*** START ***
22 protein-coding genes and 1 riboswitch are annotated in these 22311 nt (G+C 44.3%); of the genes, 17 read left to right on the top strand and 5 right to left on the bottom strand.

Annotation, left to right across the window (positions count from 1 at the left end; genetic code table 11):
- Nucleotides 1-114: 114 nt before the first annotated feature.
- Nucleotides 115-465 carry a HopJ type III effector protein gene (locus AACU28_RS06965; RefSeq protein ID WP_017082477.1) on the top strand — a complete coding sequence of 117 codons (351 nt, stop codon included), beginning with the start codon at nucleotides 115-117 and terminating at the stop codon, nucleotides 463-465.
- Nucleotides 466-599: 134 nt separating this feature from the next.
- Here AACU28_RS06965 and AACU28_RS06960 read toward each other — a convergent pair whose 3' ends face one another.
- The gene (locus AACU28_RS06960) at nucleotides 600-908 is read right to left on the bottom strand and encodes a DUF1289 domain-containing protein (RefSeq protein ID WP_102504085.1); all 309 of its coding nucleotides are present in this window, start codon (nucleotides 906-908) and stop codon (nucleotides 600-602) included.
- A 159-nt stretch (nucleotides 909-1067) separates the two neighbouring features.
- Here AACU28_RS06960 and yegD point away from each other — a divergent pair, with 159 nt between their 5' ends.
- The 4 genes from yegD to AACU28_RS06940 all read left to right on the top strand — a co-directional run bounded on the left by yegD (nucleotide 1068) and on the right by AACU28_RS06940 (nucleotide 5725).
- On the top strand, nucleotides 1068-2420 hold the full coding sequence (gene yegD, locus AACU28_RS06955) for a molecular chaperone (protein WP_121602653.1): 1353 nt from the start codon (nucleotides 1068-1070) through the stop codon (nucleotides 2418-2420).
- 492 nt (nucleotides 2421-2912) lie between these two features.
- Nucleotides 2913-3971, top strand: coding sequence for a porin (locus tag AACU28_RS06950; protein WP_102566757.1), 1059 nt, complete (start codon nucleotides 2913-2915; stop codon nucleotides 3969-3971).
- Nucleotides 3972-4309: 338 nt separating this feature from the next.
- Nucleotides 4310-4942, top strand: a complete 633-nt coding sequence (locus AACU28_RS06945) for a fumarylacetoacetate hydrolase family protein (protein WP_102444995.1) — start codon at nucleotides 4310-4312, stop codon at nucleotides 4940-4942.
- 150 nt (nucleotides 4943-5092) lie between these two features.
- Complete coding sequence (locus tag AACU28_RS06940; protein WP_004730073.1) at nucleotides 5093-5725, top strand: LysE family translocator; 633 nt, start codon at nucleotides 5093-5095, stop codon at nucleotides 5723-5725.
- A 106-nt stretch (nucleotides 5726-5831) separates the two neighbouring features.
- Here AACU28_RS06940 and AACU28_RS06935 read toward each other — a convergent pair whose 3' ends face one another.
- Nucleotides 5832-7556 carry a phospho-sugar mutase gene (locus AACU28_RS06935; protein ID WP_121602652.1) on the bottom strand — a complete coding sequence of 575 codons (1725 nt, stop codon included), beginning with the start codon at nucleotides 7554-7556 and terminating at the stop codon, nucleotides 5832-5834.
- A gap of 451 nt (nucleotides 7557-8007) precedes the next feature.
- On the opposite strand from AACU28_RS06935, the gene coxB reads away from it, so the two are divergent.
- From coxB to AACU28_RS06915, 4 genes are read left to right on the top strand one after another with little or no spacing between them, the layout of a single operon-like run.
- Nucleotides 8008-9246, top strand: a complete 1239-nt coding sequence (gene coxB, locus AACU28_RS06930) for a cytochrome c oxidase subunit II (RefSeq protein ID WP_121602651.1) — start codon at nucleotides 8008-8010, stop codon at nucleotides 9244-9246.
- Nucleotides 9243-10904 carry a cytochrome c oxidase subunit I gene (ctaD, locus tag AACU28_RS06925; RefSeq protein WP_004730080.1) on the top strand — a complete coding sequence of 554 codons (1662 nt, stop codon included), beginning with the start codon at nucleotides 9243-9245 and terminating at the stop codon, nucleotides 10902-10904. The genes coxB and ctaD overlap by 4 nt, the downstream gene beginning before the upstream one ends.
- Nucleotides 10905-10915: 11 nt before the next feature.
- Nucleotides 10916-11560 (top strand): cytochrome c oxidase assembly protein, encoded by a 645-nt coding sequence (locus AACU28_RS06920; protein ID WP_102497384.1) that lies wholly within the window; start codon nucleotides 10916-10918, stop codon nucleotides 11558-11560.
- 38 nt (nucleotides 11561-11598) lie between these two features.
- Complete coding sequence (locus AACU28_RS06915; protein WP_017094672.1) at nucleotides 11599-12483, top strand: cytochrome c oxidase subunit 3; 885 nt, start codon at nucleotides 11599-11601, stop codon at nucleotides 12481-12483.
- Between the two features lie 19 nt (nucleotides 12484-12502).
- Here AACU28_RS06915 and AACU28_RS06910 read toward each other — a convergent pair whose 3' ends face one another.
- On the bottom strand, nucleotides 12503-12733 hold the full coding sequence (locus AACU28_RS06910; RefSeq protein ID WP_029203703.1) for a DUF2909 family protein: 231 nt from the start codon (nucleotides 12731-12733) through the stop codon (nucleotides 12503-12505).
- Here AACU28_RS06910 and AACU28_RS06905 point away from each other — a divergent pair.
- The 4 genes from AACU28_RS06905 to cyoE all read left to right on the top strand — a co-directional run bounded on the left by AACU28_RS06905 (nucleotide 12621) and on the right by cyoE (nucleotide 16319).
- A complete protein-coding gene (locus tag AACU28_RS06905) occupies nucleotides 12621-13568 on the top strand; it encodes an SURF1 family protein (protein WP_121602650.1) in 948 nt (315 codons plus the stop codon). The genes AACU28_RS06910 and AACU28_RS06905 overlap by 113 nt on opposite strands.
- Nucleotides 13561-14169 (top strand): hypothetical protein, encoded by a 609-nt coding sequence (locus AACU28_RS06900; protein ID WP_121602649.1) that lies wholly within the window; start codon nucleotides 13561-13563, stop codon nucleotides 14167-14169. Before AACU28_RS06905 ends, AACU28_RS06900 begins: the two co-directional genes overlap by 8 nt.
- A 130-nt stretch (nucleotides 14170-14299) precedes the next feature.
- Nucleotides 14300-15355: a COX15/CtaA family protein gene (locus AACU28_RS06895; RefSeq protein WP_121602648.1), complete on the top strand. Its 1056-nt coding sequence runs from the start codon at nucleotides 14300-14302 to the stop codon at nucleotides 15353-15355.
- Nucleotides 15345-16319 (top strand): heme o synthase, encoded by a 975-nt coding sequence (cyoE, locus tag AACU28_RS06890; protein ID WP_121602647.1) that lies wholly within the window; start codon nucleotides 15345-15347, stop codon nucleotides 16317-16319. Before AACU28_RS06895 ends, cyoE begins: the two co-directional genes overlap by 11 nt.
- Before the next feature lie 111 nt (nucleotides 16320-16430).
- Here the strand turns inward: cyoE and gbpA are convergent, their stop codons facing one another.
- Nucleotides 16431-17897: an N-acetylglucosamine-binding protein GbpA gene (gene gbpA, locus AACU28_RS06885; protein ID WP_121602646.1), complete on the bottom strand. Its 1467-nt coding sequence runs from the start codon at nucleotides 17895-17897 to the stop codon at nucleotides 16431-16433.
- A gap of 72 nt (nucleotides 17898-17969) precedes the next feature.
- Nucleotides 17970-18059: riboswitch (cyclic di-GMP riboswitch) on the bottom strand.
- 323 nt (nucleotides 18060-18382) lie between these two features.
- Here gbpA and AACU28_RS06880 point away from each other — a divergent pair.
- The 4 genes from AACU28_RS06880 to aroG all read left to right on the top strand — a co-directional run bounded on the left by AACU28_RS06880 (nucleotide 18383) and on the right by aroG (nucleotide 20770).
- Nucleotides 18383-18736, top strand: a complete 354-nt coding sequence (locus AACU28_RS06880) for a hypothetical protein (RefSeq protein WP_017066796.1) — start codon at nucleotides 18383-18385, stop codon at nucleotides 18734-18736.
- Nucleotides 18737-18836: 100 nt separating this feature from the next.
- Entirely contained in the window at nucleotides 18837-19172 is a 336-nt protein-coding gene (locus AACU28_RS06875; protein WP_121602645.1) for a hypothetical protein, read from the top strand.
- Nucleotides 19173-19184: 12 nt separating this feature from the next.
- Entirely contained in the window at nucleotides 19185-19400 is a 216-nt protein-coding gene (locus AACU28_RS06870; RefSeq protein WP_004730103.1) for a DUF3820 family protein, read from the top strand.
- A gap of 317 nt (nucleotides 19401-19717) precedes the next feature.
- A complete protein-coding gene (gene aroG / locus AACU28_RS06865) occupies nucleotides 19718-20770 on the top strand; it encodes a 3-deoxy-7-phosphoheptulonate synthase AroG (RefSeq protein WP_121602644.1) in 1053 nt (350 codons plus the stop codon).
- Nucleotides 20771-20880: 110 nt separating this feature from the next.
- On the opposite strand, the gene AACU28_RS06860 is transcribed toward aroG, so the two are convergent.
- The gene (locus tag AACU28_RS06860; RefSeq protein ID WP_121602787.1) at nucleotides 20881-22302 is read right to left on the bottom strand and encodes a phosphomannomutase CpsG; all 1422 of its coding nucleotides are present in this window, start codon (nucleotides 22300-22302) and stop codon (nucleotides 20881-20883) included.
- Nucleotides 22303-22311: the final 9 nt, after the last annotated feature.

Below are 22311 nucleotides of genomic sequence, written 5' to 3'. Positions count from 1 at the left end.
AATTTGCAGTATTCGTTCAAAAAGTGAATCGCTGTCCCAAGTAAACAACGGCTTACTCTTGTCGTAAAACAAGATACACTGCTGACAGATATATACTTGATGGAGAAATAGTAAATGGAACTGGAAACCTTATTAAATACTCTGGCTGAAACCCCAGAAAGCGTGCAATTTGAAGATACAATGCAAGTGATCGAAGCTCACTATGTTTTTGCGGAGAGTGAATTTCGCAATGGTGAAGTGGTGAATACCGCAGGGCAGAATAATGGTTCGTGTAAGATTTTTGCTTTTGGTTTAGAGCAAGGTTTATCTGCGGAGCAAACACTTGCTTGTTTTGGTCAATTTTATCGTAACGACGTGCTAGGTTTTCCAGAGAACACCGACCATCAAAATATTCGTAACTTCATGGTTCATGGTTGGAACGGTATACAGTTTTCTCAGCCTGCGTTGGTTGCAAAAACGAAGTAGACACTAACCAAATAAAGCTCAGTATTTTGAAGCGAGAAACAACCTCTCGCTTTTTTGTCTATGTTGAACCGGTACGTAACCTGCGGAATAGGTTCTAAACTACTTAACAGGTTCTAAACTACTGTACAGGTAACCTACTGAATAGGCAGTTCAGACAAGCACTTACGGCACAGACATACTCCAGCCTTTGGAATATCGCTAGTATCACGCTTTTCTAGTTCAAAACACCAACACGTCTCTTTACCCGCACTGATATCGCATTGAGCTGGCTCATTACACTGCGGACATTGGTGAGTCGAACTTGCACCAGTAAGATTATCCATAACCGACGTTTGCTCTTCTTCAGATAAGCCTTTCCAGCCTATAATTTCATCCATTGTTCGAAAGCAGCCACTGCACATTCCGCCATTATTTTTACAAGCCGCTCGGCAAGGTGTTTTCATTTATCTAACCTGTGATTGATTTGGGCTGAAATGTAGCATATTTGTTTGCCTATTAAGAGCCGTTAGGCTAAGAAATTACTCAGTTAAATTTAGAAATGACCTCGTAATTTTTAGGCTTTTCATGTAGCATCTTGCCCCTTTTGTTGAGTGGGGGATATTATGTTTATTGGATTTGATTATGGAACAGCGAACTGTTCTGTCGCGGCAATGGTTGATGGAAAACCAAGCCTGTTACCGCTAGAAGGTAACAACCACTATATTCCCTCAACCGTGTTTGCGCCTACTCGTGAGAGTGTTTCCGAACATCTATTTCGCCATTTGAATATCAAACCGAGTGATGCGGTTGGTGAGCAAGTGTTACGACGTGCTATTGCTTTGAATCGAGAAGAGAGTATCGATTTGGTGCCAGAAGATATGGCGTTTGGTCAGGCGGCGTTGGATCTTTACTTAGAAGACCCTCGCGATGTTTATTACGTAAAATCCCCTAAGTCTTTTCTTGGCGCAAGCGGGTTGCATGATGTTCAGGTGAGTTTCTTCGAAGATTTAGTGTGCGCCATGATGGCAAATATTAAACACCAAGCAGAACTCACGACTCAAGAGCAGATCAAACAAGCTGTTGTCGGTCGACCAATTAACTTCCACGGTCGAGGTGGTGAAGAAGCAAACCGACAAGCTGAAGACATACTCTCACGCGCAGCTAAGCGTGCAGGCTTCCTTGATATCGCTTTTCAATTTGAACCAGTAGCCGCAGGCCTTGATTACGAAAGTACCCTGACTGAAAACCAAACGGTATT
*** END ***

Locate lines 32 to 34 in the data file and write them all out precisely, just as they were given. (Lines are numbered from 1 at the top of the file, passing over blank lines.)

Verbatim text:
- On the bottom strand, nucleotides 12503-12733 hold the full coding sequence (locus AACU28_RS06910; RefSeq protein ID WP_029203703.1) for a DUF2909 family protein: 231 nt from the start codon (nucleotides 12731-12733) through the stop codon (nucleotides 12503-12505).
- Here AACU28_RS06910 and AACU28_RS06905 point away from each other — a divergent pair.
- The 4 genes from AACU28_RS06905 to cyoE all read left to right on the top strand — a co-directional run bounded on the left by AACU28_RS06905 (nucleotide 12621) and on the right by cyoE (nucleotide 16319).